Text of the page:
Independent or maybe interdependent

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Posted by Wayne on September 25, 2000 at 17:14:17:

In Reply to: Re: It is not solo diving per se that kills, it is attitude. posted by AADIVER on September 25, 2000 at 14:19:48:

So often we dive in groups with a common goal that lends itself to being part of a group with no one member responsible for one specific other member. Last week I dove in Maui from a commercial dive boat. There the group was put together by the shop. The divemaster briefed us. He then took us on dives that can be best described as tours. We all watched each other and he did the "inwater supervision of the group. The time we were truly buddied was at the end of the dives when we were dispatched to the safety stop at the pre-determined pressure. This way teams of two were sent up based on air consumption so that folks with plenty of air ended the dive together (later dives in the day were limited by the computer).

This type of diving is common everywhere but here in California. I have done a bit of it without inwater supervision as well. It works well when everybody in the group has the same goals for the dive and wants to see the same stuff ("First one to see a manta ray bang your tank so we all can see it"). It is common and extremely safe in this context. But on this board, it will be attacked because it does not exactly resemble Cave or Wreck exploration dive practices.

I think my gear is well suited to this kind of RECREATIONAL diving. I have an extra 1st stage with a hose that will reach the mouth of a person I am holding on to. I have an SPG to see how much air I have. I have a SHORT hose to my 1st stage so it never gets in the way and is always where it ought to be (in my mouth).

Nobody will ever confuse me with an explorer from national geographic. I look like other middle aged divers (well ones with a pot belly, that is). We are safe divers. Sometimes we die. Sometimes we die diving (or skiing or driving, or at our desks worrying about how to pay for the kids new dive gear (with 4 kids this is an issue I often worry about!). But when we die diving, we provide a platform for the 'experts' to jump onto. If we were alone, that is the cause. If we were with a buddy, s/he is to blame. If we have short hoses, blame us for not being DIR. If we were WI, blame us for not wearing a weight belt. No matter what we do at the time of our dive death, we will have others criticise us and everyone near us -- all for the purpose of proving that they are RIGHT (even the term DIR proves their militant belief system that there is but one and only way to happiness and good karma) and everybody else is a "stroke". Sadly for the highly-opinionated, I will probably not die while diving, because with my old scubapro reg and comfortable WI jacket-style BC and overweight physique (I am not hydronamically challenged like those skinny divers!), my diving death could keep tempers up for days!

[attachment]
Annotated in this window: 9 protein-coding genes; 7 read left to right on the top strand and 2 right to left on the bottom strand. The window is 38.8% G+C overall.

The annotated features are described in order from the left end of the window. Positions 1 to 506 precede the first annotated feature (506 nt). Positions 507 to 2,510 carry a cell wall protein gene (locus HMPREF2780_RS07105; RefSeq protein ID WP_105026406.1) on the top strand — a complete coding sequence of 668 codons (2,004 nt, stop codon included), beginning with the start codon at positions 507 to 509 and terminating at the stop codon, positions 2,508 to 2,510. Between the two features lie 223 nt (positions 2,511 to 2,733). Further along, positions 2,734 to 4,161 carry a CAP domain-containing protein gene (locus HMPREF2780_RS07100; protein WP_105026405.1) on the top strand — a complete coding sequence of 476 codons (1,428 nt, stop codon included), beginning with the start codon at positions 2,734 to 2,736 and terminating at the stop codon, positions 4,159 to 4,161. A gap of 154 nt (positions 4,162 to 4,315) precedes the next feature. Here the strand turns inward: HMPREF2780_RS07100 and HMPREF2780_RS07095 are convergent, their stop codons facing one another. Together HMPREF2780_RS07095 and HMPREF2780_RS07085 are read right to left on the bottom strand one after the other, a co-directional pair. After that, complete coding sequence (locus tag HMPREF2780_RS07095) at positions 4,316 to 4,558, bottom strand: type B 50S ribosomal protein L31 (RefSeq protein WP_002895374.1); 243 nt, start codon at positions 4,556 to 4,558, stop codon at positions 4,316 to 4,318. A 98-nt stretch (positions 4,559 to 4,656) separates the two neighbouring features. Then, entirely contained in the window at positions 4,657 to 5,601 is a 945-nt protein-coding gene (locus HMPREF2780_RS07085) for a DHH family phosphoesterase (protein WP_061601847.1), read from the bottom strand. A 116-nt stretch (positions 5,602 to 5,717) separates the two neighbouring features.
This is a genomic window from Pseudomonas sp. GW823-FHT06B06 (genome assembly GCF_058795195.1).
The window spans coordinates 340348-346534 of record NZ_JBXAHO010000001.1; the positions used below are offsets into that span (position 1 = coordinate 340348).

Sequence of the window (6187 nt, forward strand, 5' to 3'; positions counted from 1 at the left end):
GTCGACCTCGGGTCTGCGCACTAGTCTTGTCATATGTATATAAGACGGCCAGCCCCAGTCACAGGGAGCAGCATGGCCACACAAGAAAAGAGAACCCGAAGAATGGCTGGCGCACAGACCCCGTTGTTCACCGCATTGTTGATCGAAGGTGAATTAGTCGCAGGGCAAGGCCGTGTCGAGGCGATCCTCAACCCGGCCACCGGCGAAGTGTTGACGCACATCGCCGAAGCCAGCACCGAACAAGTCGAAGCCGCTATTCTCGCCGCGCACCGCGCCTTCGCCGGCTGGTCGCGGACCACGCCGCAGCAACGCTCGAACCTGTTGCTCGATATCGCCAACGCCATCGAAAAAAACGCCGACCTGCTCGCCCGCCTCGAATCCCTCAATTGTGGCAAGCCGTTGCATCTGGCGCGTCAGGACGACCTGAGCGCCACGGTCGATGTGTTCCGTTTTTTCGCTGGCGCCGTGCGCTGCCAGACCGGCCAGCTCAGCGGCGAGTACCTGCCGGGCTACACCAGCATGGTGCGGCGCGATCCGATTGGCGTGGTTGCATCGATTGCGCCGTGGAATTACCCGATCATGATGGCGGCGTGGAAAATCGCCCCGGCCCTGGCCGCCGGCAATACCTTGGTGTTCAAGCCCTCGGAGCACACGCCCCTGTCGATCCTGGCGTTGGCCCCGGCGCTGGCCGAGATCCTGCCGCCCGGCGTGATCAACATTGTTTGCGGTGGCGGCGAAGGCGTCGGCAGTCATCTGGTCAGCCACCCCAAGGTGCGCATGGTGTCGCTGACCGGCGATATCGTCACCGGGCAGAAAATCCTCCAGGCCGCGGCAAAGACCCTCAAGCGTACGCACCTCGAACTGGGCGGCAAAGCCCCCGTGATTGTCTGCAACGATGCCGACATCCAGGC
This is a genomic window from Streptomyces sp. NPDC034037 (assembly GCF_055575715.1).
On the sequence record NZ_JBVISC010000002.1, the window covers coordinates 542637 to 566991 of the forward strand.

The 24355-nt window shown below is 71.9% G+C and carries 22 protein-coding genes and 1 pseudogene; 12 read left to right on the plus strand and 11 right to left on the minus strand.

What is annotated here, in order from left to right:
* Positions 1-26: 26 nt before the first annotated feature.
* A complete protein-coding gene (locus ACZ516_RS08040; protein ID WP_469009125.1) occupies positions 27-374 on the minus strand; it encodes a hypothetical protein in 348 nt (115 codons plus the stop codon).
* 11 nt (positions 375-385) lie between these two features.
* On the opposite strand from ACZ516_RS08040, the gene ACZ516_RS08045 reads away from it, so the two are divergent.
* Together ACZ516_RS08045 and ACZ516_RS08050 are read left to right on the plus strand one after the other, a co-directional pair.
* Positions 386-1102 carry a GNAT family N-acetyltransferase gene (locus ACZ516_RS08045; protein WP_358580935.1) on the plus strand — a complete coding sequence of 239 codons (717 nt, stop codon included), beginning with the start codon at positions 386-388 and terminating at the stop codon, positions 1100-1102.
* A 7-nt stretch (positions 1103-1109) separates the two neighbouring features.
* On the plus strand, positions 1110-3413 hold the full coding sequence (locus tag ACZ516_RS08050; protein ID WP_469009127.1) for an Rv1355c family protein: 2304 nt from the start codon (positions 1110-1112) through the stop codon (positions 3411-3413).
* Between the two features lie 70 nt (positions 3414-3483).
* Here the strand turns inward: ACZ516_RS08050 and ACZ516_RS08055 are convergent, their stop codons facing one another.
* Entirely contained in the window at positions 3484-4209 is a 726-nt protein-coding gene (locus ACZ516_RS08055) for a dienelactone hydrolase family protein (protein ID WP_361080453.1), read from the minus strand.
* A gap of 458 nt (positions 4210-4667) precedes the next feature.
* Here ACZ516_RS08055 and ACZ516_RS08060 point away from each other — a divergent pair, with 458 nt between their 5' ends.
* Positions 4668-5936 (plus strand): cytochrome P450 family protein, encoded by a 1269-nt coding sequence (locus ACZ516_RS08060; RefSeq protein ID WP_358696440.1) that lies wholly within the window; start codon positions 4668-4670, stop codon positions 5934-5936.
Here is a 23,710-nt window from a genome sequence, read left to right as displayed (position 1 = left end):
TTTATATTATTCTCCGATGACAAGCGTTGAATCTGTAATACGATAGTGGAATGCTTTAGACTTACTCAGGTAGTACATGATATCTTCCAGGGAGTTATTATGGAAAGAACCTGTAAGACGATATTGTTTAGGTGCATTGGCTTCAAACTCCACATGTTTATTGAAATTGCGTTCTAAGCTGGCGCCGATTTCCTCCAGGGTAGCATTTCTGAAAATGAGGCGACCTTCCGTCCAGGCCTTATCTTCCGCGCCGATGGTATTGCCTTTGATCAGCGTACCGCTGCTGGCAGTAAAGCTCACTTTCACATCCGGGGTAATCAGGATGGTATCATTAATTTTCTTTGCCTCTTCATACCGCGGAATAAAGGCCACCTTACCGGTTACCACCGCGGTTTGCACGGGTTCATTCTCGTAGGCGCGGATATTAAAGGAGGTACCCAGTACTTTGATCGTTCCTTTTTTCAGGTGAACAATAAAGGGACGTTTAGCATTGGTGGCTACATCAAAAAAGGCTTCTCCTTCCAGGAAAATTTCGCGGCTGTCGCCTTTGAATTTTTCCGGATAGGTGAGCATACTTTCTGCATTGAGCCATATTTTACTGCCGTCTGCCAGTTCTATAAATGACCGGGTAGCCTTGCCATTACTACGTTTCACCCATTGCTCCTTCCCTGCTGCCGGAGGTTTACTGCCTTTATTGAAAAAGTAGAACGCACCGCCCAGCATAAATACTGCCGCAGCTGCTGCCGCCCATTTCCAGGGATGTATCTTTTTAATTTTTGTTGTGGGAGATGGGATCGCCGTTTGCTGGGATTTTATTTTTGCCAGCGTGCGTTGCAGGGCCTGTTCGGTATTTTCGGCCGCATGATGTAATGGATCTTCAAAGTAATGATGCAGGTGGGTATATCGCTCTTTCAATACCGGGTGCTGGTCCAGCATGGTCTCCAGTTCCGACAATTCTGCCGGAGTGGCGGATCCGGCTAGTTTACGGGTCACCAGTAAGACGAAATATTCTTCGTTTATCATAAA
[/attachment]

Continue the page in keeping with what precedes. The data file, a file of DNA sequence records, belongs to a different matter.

'nuff said, maybe too much.

To make it easier to attack my position, here is a little about where my opinions from. Well, I will step into it with this, but why not. I like buddy diving. I do buddy diving. I like solo diving. I do solo diving. I am not usually over confident and I am much more aware and careful when I dive solo. I take fewer chances and shortcuts when alone (in diving, driving, boating, etc.) I am a RECREATIONAL DIVER. I dive for fun, not to be challenged, not to set records, but to dink around underwater. I have many many hundreds of dives - some in log books, but most not - and first started SCUBA diving in 1975. I make it a point to match the number of ascents to the number of descents. Some of my gear is old, some is new. I have no fear or aversion to steel or aluminum tanks. I know how to swim. I understand that when it is too rough to dive, that Boogie Boards are used. OK off the soap box.

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